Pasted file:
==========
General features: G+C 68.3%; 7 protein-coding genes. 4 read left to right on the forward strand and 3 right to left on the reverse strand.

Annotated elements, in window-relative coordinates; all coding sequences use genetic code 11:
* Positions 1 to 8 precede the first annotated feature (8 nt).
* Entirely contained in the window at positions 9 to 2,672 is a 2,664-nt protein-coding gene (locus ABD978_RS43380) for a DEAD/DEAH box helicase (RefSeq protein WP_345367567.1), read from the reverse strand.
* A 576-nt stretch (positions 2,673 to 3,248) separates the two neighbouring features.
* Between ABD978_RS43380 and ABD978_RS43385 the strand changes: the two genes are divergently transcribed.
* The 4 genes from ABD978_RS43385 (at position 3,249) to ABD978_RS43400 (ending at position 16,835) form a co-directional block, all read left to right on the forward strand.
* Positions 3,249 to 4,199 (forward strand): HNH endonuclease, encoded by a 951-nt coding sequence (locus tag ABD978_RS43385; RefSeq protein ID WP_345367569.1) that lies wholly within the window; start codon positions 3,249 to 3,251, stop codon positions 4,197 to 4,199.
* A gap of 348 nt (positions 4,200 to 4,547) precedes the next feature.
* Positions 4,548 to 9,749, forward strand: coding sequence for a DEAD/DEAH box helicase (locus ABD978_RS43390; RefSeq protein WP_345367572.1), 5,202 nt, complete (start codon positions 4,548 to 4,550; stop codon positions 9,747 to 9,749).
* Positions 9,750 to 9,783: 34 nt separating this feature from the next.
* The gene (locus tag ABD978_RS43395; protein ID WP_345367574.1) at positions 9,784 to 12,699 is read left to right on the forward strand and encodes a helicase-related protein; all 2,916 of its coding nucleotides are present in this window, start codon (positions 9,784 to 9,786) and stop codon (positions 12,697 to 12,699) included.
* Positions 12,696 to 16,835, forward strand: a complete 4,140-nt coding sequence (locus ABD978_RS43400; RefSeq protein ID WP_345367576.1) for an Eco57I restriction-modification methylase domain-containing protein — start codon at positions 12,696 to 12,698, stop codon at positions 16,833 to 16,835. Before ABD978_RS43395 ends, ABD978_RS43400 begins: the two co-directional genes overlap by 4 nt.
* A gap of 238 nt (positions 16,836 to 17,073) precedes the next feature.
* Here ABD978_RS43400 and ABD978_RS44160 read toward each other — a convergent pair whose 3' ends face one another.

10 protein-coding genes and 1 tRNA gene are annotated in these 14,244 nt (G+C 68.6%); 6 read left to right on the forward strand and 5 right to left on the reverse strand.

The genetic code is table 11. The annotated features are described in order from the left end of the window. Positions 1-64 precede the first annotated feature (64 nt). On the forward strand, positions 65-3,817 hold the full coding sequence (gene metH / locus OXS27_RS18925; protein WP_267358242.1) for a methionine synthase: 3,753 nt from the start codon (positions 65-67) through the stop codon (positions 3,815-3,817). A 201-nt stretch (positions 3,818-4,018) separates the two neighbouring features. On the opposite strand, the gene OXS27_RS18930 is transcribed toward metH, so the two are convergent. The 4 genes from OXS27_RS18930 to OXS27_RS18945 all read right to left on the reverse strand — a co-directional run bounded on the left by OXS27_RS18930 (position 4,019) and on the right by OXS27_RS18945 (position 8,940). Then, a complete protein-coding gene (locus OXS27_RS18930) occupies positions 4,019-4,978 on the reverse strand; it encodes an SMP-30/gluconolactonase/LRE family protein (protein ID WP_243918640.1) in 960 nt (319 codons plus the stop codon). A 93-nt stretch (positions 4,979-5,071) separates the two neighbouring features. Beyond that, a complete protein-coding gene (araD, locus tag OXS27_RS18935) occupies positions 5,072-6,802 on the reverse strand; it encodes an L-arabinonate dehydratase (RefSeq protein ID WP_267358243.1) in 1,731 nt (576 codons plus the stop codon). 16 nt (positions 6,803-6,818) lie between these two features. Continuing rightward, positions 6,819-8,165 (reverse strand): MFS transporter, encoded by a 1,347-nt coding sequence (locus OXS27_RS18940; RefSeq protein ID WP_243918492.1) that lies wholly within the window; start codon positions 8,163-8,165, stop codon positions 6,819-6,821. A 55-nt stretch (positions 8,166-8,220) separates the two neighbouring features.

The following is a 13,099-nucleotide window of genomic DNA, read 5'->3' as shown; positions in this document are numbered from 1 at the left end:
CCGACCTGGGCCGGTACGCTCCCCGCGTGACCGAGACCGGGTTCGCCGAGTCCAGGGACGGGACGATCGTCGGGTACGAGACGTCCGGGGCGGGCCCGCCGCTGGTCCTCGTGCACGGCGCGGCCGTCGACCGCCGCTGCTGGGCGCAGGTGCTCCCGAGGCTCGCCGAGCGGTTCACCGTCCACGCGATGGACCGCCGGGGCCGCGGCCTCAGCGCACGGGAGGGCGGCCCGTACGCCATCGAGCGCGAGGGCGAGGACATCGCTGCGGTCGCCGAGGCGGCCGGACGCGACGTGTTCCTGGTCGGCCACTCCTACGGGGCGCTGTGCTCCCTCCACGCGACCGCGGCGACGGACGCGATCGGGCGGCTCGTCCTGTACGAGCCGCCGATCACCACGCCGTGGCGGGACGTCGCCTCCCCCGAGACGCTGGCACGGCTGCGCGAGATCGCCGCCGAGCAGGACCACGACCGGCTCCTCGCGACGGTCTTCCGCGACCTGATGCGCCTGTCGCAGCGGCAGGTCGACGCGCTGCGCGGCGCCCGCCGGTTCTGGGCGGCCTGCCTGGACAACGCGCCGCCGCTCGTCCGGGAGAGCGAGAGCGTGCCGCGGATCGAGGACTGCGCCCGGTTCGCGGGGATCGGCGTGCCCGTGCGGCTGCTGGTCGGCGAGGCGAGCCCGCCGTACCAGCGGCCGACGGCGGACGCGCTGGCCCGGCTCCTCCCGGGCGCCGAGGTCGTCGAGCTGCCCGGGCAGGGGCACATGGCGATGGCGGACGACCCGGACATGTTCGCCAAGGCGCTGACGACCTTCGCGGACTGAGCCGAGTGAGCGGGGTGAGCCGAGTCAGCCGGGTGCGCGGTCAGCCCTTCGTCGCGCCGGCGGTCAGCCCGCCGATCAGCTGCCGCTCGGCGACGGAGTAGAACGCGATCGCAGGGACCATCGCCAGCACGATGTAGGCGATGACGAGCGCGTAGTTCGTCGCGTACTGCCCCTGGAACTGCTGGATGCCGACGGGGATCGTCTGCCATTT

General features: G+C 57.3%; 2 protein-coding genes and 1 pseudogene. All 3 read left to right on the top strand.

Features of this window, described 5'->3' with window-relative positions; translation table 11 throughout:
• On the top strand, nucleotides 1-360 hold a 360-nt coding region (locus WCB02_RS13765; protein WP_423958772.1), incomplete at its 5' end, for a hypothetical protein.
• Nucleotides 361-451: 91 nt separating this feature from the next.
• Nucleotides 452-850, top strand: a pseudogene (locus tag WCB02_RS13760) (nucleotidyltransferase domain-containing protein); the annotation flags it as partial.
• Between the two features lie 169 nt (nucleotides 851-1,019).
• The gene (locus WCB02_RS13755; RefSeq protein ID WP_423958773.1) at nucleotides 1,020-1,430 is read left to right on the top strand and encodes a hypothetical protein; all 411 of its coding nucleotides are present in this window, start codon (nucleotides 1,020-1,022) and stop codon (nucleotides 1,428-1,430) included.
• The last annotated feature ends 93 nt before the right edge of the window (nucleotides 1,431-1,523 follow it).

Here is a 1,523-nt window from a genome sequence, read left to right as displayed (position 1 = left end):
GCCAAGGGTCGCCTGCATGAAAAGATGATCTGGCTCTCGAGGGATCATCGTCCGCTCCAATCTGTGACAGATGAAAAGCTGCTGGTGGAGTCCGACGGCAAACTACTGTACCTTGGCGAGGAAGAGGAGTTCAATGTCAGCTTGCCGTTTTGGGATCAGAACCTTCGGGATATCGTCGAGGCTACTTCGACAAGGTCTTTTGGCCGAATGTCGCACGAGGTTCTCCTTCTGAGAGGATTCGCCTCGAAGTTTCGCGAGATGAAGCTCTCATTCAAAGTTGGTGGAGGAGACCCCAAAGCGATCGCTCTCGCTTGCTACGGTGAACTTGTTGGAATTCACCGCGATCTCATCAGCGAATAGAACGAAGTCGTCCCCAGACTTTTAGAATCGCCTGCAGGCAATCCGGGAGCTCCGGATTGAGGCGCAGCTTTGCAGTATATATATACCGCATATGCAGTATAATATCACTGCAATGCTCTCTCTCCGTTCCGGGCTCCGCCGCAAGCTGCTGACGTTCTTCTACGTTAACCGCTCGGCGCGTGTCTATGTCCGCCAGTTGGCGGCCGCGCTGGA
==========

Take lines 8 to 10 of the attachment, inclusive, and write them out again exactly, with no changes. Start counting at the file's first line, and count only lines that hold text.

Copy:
* Positions 3,249 to 4,199 (forward strand): HNH endonuclease, encoded by a 951-nt coding sequence (locus tag ABD978_RS43385; RefSeq protein ID WP_345367569.1) that lies wholly within the window; start codon positions 3,249 to 3,251, stop codon positions 4,197 to 4,199.
* A gap of 348 nt (positions 4,200 to 4,547) precedes the next feature.
* Positions 4,548 to 9,749, forward strand: coding sequence for a DEAD/DEAH box helicase (locus ABD978_RS43390; RefSeq protein WP_345367572.1), 5,202 nt, complete (start codon positions 4,548 to 4,550; stop codon positions 9,747 to 9,749).